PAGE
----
Taken from NBO-7 README and INSTALL.g16a03 files
Step 1: Unpack the distribution using tar, e.g.,
cp nbo7.0-bin-linux-x64.tar.gz /usr/local cd /usr/local tar -zxvf nbo7.0-bin-linux-x64.tar.gz
Step 2: Edit the gaunbo6 script in nbo7/bin.
Set the variables GAUNBO, BINDIR, and INT for your environment. For example, if NBO7 is installed in /usr/local and G16 uses 64-bit integers, set
setenv GAUNBO g16nbo
setenv BINDIR /opt/nbo7/bin
setenv INT i8
#!/bin/tcsh -f # See nbo7/tests/gaussian/a03/ALERT for G16 A.03 limitations. # Use this script (gaunbo6) to perform NBO7 analysis with G09 and # pre-C.01 revisions of G16. Use the gaunbo7 script with G16 C.01 # and later revisions. # The directory containing this script should be present in the # user's path during the Gaussian calculation. Alternatively, simply # copying this file to $g09root/g09 or $g16root/g16, and editing it # as described below generally works well. # Inspect and set, as appropriate, the following three environment # variables. # Specify Gaussian interface (g09nbo or g16nbo): setenv GAUNBO g16nbo # Specify executable directory: setenv BINDIR /usr/local/nbo7/bin # Set integer presentation (i8 or i4, likely the former): setenv INT i8 ..... ..... .....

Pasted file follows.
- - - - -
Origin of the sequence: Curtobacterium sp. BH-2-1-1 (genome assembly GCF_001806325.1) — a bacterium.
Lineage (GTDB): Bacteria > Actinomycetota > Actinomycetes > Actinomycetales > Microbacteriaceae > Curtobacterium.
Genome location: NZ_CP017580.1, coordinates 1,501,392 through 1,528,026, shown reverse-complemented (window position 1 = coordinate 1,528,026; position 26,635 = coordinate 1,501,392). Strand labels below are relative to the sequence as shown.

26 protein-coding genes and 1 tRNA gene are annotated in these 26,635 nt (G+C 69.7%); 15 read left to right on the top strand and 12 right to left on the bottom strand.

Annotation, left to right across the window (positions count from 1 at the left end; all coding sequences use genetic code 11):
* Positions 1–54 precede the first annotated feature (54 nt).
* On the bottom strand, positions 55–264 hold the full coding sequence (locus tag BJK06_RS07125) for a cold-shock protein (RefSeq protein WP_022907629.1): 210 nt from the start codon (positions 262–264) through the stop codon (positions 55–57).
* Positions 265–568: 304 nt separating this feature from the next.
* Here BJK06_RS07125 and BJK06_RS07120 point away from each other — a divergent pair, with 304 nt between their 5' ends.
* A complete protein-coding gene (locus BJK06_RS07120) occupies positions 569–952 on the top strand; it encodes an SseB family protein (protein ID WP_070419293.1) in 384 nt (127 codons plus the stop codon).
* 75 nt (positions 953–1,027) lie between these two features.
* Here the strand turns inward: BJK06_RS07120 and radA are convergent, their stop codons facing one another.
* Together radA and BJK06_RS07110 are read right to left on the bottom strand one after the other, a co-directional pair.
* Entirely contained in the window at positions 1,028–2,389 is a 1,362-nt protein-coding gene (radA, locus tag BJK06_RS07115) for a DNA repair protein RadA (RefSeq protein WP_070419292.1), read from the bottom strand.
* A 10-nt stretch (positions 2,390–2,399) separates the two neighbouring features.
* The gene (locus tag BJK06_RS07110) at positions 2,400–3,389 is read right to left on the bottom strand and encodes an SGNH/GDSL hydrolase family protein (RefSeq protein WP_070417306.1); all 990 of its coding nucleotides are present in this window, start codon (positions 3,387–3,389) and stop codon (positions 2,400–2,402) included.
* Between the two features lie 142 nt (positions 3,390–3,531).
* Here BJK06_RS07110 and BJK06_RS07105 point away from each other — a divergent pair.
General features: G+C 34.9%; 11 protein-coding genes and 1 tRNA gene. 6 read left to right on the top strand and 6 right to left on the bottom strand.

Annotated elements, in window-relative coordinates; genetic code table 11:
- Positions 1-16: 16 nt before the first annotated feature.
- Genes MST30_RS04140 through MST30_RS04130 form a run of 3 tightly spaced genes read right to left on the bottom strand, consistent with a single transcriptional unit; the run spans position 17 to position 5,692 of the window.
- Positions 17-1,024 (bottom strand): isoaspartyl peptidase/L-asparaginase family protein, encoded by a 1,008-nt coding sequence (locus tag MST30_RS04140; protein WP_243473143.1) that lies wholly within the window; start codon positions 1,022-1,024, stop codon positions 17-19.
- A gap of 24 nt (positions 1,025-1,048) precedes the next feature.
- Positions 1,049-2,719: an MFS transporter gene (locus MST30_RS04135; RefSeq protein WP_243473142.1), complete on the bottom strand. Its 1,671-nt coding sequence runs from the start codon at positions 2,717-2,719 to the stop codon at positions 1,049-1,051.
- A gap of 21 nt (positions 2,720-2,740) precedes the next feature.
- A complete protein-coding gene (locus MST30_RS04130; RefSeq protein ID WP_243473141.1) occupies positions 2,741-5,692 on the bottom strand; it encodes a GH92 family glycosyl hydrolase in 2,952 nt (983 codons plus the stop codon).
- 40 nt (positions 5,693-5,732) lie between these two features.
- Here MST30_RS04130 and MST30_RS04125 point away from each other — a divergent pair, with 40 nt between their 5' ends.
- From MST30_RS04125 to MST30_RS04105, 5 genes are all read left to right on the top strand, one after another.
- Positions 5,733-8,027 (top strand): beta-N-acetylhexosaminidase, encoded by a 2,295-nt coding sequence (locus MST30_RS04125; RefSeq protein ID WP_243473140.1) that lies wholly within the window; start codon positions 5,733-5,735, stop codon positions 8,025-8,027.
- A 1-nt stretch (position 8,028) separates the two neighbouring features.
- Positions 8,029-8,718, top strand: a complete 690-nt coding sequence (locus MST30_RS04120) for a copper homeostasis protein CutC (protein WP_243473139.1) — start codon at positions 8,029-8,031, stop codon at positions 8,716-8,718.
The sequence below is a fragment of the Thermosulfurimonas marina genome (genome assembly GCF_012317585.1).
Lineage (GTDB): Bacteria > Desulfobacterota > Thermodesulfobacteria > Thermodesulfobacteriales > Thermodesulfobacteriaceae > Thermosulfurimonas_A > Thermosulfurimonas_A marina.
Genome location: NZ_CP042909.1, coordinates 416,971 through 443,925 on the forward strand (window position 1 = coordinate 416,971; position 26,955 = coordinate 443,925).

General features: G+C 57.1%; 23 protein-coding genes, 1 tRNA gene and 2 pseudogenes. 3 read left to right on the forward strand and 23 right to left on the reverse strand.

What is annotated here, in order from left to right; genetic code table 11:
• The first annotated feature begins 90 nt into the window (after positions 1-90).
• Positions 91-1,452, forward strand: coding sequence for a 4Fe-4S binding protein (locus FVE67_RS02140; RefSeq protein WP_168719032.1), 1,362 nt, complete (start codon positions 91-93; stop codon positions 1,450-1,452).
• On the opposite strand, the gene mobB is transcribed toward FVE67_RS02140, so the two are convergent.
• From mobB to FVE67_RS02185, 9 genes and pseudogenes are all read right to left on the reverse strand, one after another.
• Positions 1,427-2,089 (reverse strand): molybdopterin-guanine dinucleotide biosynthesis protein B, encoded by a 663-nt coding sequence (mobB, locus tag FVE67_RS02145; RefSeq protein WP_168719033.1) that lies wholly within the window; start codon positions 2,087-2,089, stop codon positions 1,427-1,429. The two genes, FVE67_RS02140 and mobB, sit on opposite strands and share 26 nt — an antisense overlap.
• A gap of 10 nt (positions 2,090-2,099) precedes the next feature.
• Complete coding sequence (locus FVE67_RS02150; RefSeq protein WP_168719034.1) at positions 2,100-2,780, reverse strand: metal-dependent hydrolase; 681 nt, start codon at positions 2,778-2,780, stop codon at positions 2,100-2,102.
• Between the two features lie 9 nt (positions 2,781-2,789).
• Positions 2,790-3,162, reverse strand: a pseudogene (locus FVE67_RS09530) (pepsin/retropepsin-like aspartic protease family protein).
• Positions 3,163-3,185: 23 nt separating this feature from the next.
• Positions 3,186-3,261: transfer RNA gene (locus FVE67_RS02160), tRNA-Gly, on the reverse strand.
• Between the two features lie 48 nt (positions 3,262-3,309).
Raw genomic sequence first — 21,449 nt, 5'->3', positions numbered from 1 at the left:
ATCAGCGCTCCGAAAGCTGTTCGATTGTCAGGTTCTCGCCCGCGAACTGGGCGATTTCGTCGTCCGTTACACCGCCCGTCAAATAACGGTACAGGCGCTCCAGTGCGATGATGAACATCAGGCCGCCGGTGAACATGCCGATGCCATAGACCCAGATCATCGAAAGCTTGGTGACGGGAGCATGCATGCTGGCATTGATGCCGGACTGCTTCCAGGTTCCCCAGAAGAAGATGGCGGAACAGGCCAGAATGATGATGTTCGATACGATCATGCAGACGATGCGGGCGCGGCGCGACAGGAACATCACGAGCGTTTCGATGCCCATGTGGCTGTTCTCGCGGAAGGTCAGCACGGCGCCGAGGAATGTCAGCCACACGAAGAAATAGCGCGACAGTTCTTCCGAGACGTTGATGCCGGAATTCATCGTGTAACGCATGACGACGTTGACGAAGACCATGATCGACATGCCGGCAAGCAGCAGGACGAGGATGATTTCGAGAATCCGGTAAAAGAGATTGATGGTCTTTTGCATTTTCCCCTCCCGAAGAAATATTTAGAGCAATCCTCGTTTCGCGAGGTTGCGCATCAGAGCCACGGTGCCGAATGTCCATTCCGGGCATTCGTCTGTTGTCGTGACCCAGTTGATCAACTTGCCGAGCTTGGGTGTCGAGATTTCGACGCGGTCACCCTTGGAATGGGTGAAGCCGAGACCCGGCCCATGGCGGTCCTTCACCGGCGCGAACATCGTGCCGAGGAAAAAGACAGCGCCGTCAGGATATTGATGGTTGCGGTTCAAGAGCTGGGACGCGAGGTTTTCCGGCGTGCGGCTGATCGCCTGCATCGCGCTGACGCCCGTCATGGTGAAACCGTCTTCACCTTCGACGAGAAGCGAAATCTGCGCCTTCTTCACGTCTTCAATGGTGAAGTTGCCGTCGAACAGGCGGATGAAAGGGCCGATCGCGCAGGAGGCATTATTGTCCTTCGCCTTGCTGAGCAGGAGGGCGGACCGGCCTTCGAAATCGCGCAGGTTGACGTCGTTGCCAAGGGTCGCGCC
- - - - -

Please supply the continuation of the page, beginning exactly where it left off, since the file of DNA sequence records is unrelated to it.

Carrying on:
Step 3: Ensure that the path to gaunbo6 is included in the path environment variable in your .bashrc
NBO7 tests integer communications to ensure that G16 and NBO7 are using the same integer lengths. If NBO7 fails, try switching the integer length (i.e. from i8 or i4, or vice versa).
Users request NBO7 analysis using Gaussian keywords of the following forms:
pop=nbo6 — default NBO7 analysis, no $NBO input
pop=nbo6read — NBO7 analysis with $NBO input
pop=nbo6del — NBO7 analysis with deletions
pop=(nbo6,savenbos) — default NBO7 analysis, save NBOs, sorted by energy, on the checkpoint file
pop=(nbo6,savenlmos) — default NBO7 analysis, save NLMOs on the checkpoint file
Note that these keywords are analogous to the pop=nbo, pop=nboread, etc. keywords that are used to run the old NBO 3.1 analysis (Link 607) of G16.